Before we can install any buildings in India, we need to make sure that the receiving communities are fully on board. Without taking into account the human, historical, and social contexts, any new structures and technologies we introduce risk being rejected. We therefore need to involve residents in the process from the get-go to generate a feeling of community ownership over the buildings. To ensure that public involvement is carried out effectively, we drafted in some experts. The PIPERS of SUNRISE is a social sciences-led sister project set up to explore, identify, and embed public involvement and engagement within the wider SUNRISE project. However, we decided that we could all learn a bit about community involvement, social scientist or not.
This is where Cap-a-Pie come in. They are a theatre company that specialise in ‘bringing people together to take part in a democratic creative process’. This includes hosting workshops for academics on arts-based community engagement methods. Essentially, the workshop uses something called ‘creative enquiry’ to explore the complex topics of identity, community, our relationship with our environment, and so on. Brad McCormick, Cap-a-Pie’s creative director, came to Swansea for the morning to direct the workshop.
After we all introduced ourselves and what we do by coming up with a simple gesture to represent our field of research, Brad read us a short children’s story. He explained that children’s literature is a useful tool to open up discussion because it can present complex ideas in a simple way. We discussed the story’s meaning as a group and picked out key themes to focus on such as community, forgiveness, happiness, and regeneration.
We then used these themes to test out our acting skills. In groups, we first ‘moulded’ each other into statues representing one of the themes, then came up with a series of simple gestures representing three of our themes and acted them out in a narrative sequence. It was both challenging and eye-opening figuring out how to engage with these layered, abstract ideas without using our words.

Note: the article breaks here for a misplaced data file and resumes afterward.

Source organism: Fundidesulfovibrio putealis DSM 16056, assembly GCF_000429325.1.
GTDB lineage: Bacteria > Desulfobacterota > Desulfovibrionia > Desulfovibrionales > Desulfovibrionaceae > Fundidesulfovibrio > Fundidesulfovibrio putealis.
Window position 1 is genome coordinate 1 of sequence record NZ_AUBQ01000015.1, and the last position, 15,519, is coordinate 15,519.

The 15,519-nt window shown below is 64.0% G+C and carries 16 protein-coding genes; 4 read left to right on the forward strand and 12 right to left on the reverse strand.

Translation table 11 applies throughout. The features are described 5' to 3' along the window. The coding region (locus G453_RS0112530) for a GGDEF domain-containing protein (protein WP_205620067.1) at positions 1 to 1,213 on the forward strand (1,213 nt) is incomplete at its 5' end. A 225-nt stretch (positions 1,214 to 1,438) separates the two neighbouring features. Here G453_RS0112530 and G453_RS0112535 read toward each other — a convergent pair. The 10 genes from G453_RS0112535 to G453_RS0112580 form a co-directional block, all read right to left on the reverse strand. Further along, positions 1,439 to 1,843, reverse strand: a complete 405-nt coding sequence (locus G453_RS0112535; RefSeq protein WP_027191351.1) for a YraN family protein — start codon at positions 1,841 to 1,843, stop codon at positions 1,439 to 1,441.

Next we came up with several philosophical questions to discuss based on the themes we’d selected earlier, and voted on one question to discuss in detail, which was: “Should we pursue happiness to the detriment of all other things?” This exploration led to further penetrating questions such as how you should define happiness, whether you should pursue happiness at the expense of others’ happiness, and the difference between short-term and long-term happiness.
Following the philosophical discussion, we flexed our artistic muscles once again. For an exercise called ‘location mapping’, we each drew our favourite place in Swansea and laid the drawings out on the ground geographically. There were several images of beaches in the Gower, but also of people’s homes and gardens. We were then asked to imagine an offshore wind farm was being installed off the Gower coast that would provide jobs and power for Swansea residents. Our task was to come up with a list of pros and cons for the proposed wind farm and to prioritise them from most to least important. For example, an important benefit was that it would help reduce fuel poverty in Wales, but a significant downside would be its potential negative effect on wildlife.
Finally, we were asked to choose one improvement we would like to see in our community. This exercise was called the ‘town hall’. Suggestions ranged from less litter in the streets and more community events, to increased open mindedness and integration among demographics.
The workshop provided the SUNRISE team with an eye-opening glimpse into the kinds of activities that may be used when engaging with a new community. These arts-based methods are especially important when communicating abstract ideas across language and cultural barriers, such as in a village in rural India. Not only will these involvement methods help us ensure the sustainability of our solar buildings within the community, but also help us measure their social impact and define their success beyond simply economical terms.